You don't pay any tax. The person giving you the car would pay any gift tax that might be due.
In terms of how much gift tax your son would pay, he would pay tax on the excess over the annual gift tax exclusion amount of $13,000 so yes, he would pay gift tax on $2,000 if the car were worth $15,000.
A quick check on the Kelly Bluebook website suggests, however, that the trade-in value of the car would be only about $13,500 with that mileage (but without a lot of additional options on it). The private sale value ranges from about $13,000 to $15,000 (if the car is in pristine condition).
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I agree with the prior answer, but will add that the amount of the gift tax is ultimately reflected in a reduction of the unified credit available when the person that made the gift passes away, so unless NY has a gift tax that is payable, your son will not be out of pocket any monies for gift taxes.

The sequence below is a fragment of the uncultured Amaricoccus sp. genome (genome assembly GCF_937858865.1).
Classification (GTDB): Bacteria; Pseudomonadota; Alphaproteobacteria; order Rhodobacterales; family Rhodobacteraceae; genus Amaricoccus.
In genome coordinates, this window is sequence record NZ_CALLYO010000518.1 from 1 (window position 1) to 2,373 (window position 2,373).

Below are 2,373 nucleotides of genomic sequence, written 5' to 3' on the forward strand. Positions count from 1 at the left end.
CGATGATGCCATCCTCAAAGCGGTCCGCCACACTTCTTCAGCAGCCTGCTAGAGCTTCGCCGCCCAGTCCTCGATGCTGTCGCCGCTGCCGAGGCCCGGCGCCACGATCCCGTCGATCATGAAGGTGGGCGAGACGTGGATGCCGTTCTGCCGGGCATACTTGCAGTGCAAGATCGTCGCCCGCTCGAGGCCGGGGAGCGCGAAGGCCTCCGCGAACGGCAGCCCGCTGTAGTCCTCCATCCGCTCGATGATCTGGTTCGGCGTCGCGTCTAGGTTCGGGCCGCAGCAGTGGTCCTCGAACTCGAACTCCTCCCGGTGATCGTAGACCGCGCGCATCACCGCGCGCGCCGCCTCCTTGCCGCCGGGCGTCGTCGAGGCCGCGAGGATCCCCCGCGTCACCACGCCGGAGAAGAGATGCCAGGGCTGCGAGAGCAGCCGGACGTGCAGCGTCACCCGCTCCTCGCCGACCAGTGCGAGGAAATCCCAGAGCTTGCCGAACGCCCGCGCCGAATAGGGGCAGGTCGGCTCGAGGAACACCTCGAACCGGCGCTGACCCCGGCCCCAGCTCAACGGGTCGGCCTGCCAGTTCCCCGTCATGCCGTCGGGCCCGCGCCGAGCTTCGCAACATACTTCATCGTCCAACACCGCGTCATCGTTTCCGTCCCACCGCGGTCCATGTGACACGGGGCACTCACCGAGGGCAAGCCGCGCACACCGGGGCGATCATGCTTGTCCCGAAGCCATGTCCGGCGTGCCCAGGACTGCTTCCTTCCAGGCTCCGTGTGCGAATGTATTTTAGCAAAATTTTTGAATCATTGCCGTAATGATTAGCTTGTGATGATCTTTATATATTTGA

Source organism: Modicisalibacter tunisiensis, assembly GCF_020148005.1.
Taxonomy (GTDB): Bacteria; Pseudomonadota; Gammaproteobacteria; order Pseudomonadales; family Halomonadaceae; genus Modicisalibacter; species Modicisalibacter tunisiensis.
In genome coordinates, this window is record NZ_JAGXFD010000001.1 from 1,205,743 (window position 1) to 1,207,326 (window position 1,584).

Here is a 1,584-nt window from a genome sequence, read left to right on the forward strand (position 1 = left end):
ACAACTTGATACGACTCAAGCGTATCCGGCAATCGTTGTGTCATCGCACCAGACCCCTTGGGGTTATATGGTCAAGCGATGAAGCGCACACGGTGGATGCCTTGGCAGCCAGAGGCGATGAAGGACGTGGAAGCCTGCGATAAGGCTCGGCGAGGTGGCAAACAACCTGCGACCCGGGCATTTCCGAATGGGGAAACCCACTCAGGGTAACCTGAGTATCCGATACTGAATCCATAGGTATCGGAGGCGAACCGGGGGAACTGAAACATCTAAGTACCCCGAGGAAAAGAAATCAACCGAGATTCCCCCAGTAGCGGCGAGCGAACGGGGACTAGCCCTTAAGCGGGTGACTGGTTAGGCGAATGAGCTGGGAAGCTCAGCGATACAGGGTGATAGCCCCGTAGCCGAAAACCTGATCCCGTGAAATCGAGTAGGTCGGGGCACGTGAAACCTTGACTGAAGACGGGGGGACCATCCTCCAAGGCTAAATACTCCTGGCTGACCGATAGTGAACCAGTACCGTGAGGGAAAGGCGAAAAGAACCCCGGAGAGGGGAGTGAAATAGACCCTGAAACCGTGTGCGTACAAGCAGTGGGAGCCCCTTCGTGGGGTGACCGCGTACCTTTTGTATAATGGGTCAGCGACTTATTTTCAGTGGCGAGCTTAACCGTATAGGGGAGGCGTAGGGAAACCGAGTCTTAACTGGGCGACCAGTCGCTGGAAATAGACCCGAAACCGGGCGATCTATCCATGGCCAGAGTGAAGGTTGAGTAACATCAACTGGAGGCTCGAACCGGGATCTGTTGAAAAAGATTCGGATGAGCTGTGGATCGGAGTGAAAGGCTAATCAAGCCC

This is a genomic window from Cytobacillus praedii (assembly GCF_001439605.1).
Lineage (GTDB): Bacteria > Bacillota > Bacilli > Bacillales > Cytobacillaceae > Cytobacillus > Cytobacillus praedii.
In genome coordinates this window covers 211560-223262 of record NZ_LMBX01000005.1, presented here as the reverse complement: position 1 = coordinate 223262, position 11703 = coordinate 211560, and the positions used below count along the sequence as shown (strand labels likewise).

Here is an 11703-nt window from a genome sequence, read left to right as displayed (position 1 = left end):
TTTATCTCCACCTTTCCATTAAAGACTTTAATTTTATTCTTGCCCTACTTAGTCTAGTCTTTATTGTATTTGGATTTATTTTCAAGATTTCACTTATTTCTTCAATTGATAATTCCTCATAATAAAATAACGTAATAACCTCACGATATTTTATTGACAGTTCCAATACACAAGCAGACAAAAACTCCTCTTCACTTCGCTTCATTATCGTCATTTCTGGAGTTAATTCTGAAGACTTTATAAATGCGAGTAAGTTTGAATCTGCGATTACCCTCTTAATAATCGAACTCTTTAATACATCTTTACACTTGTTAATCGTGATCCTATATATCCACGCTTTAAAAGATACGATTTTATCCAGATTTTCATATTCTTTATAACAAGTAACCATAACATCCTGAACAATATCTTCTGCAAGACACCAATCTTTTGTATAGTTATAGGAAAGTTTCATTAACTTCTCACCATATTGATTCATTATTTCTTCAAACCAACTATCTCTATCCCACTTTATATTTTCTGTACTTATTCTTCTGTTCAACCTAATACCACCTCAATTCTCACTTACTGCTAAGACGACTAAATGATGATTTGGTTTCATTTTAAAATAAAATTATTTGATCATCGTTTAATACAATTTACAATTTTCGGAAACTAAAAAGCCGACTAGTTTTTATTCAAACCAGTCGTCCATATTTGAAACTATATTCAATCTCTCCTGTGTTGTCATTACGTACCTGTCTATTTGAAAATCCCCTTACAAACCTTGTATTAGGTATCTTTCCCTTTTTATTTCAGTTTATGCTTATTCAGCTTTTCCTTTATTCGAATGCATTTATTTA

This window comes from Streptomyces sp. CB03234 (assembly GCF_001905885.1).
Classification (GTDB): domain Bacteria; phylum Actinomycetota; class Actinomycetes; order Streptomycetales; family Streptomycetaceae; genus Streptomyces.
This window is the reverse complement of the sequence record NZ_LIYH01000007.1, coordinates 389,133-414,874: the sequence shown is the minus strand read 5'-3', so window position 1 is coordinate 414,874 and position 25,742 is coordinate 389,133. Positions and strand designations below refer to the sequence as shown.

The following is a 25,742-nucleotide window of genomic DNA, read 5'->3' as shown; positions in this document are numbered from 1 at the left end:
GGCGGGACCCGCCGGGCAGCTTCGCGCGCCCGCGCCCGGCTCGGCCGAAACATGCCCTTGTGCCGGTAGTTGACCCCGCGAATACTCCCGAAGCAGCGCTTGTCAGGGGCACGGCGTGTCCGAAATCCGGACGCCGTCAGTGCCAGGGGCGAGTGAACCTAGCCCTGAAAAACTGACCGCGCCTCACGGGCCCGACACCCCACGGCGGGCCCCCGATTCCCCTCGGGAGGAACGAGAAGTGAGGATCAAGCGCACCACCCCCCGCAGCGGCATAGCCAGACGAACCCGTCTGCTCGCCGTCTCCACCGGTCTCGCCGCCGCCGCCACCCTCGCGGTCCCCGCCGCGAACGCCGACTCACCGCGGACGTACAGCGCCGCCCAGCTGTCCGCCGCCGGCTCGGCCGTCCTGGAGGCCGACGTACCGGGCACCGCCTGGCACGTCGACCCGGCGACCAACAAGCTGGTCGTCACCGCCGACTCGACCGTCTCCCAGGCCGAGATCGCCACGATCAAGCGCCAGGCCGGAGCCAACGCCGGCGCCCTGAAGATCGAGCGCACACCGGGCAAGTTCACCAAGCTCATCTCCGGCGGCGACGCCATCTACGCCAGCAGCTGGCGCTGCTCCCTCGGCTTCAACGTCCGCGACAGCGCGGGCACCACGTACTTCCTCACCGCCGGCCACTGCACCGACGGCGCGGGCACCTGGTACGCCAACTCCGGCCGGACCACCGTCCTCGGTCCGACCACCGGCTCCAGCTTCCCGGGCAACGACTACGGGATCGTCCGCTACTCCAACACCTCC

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Mr. Geffen is licensed to practice law throughout the state of Texas with an office in Dallas. He is authorized to handle IRS matters throughout the United States and is licensed to practice in US Tax Court as well as The Court of Claims.
This answer is provided as a public service and as a general response to a general question, it is not meant, and should not be relied upon as specific legal advice, nor does it create an attorney-client relationship.
Gift tax, if any, is the responsibility of the person making the gift. There is a $13,000 "tax free" limit, $26,000 if the "giftor" is married and the spouse joins in the gift. If the $13,000/$26,000 limit is exceeded, the person giving the gift is required to file a gift tax return, Form 709. However, no actual gift tax is due, unless the giftor's total gifts exceed $5,000,000 (with some other considerations). As you can see, the actual gift tax that might be due is not relevant to the great majority of people in the USA.
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